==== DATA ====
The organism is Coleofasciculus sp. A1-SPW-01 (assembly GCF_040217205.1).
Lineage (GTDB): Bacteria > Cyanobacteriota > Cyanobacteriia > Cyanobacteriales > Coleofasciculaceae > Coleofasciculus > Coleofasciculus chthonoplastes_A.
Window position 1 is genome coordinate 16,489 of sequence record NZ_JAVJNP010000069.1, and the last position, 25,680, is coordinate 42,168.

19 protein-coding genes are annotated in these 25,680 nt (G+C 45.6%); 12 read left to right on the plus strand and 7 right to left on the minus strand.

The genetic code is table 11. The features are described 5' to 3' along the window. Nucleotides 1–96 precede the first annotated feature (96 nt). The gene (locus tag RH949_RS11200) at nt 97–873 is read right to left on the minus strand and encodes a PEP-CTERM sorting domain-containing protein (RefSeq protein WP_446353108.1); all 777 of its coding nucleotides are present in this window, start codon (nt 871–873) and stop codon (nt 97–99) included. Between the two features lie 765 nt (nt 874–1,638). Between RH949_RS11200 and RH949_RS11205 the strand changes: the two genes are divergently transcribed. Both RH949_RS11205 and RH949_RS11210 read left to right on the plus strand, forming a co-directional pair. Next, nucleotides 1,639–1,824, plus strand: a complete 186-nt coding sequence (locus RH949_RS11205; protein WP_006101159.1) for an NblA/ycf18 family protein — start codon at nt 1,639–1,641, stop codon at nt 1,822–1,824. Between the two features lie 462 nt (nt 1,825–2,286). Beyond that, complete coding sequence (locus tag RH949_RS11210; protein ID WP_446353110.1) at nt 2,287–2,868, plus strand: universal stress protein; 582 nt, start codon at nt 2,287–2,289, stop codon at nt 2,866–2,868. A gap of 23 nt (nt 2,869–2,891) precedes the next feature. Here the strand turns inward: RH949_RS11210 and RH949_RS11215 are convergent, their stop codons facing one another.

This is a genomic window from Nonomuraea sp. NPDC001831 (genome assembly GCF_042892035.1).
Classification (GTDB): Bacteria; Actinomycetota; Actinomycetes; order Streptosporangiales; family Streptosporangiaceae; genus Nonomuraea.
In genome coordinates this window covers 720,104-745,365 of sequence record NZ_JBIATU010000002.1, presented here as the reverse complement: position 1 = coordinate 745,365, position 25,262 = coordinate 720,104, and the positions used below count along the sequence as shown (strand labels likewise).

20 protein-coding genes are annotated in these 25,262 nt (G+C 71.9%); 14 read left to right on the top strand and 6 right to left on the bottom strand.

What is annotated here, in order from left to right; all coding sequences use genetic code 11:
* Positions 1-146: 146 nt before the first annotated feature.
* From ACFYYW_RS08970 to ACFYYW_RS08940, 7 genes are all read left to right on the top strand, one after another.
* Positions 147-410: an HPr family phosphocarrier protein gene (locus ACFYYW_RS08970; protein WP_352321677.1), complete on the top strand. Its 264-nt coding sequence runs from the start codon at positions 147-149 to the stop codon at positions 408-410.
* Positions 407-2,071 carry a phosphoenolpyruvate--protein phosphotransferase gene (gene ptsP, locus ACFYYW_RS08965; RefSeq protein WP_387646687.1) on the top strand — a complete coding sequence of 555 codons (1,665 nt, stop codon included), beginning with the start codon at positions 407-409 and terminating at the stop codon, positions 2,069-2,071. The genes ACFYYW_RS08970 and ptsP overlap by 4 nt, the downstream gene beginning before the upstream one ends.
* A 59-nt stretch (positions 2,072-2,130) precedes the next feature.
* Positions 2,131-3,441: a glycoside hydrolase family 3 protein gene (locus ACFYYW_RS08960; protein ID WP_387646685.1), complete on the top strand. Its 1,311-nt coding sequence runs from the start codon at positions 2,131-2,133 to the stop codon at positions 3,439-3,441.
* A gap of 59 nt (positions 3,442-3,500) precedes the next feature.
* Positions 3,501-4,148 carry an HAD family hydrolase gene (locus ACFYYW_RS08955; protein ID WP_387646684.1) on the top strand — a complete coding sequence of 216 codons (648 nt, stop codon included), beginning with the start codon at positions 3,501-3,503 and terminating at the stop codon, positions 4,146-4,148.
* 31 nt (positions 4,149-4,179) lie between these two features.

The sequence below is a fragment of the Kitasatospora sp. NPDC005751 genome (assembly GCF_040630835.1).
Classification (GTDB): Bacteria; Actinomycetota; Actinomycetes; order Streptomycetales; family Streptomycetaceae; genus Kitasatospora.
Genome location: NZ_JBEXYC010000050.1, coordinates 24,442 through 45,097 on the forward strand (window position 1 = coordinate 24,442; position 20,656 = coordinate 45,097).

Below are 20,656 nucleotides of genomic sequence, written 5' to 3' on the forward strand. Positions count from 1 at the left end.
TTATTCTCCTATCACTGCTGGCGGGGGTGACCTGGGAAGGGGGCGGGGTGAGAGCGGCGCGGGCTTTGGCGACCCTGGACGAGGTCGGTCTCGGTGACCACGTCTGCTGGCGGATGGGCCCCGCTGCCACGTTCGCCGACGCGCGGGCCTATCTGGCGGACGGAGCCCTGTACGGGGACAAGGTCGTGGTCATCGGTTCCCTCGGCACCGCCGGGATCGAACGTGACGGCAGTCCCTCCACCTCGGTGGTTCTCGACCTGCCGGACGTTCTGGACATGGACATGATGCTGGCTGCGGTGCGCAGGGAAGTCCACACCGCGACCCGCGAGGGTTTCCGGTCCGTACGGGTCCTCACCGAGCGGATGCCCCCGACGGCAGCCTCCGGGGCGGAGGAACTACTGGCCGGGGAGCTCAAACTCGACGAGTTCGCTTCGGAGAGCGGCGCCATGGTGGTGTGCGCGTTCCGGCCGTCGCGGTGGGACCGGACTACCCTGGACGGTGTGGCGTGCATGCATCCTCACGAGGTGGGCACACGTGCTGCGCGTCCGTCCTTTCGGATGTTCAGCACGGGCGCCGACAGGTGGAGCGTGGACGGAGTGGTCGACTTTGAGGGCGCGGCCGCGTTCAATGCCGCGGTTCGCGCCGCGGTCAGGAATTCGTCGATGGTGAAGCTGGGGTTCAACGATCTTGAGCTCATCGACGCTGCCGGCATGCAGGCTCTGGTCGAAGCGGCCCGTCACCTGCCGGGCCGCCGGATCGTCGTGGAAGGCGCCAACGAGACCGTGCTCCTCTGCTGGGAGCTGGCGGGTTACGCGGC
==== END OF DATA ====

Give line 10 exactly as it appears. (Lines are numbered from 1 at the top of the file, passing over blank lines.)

What is annotated here, in order from left to right; all coding sequences use genetic code 11: